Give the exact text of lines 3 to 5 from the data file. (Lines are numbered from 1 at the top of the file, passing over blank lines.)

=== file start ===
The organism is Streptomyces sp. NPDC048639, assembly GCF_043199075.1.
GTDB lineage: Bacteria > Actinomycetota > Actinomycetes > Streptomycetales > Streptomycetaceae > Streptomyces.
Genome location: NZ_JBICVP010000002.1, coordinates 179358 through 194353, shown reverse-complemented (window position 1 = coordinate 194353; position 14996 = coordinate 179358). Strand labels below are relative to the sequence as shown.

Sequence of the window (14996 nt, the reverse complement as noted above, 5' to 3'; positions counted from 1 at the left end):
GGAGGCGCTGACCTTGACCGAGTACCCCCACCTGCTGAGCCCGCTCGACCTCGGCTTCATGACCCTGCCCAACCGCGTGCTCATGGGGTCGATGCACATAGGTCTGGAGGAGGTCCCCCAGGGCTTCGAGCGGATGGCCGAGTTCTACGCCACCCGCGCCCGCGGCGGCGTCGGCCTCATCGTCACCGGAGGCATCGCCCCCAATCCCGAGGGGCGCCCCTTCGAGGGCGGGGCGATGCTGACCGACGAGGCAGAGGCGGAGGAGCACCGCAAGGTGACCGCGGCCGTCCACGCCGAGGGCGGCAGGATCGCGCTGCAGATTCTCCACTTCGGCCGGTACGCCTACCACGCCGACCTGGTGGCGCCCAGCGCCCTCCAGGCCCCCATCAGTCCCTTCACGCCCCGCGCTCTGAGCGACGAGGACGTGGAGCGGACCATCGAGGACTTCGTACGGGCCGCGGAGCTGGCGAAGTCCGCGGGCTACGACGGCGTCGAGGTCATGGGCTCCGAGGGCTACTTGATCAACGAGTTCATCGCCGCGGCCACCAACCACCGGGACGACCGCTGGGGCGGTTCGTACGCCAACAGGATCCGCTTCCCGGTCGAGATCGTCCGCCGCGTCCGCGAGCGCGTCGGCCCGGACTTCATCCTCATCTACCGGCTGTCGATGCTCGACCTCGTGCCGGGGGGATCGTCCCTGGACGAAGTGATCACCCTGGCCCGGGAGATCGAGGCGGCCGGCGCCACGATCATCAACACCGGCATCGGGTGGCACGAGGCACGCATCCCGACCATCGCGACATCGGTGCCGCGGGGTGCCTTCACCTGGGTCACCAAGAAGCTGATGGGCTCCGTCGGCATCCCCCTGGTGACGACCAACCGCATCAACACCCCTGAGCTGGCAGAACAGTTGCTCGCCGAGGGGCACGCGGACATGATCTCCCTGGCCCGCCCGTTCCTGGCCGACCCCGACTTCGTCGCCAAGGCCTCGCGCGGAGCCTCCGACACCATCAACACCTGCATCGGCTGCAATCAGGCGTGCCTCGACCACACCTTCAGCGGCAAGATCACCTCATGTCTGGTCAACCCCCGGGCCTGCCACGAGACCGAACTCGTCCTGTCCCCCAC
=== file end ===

Genome location: NZ_JBICVP010000002.1, coordinates 179358 through 194353, shown reverse-complemented (window position 1 = coordinate 194353; position 14996 = coordinate 179358). Strand labels below are relative to the sequence as shown.

Sequence of the window (14996 nt, the reverse complement as noted above, 5' to 3'; positions counted from 1 at the left end):
GGAGGCGCTGACCTTGACCGAGTACCCCCACCTGCTGAGCCCGCTCGACCTCGGCTTCATGACCCTGCCCAACCGCGTGCTCATGGGGTCGATGCACATAGGTCTGGAGGAGGTCCCCCAGGGCTTCGAGCGGATGGCCGAGTTCTACGCCACCCGCGCCCGCGGCGGCGTCGGCCTCATCGTCACCGGAGGCATCGCCCCCAATCCCGAGGGGCGCCCCTTCGAGGGCGGGGCGATGCTGACCGACGAGGCAGAGGCGGAGGAGCACCGCAAGGTGACCGCGGCCGTCCACGCCGAGGGCGGCAGGATCGCGCTGCAGATTCTCCACTTCGGCCGGTACGCCTACCACGCCGACCTGGTGGCGCCCAGCGCCCTCCAGGCCCCCATCAGTCCCTTCACGCCCCGCGCTCTGAGCGACGAGGACGTGGAGCGGACCATCGAGGACTTCGTACGGGCCGCGGAGCTGGCGAAGTCCGCGGGCTACGACGGCGTCGAGGTCATGGGCTCCGAGGGCTACTTGATCAACGAGTTCATCGCCGCGGCCACCAACCACCGGGACGACCGCTGGGGCGGTTCGTACGCCAACAGGATCCGCTTCCCGGTCGAGATCGTCCGCCGCGTCCGCGAGCGCGTCGGCCCGGACTTCATCCTCATCTACCGGCTGTCGATGCTCGACCTCGTGCCGGGGGGATCGTCCCTGGACGAAGTGATCACCCTGGCCCGGGAGATCGAGGCGGCCGGCGCCACGATCATCAACACCGGCATCGGGTGGCACGAGGCACGCATCCCGACCATCGCGACATCGGTGCCGCGGGGTGCCTTCACCTGGGTCACCAAGAAGCTGATGGGCTCCGTCGGCATCCCCCTGGTGACGACCAACCGCATCAACACCCCTGAGCTGGCAGAACAGTTGCTCGCCGAGGGGCACGCGGACATGATCTCCCTGGCCCGCCCGTTCCTGGCCGACCCCGACTTCGTCGCCAAGGCCTCGCGCGGAGCCTCCGACACCATCAACACCTGCATCGGCTGCAATCAGGCGTGCCTCGACCACACCTTCAGCGGCAAGATCACCTCATGTCTGGTCAACCCCCGGGCCTGCCACGAGACCGAACTCGTCCTGTCCCCCAC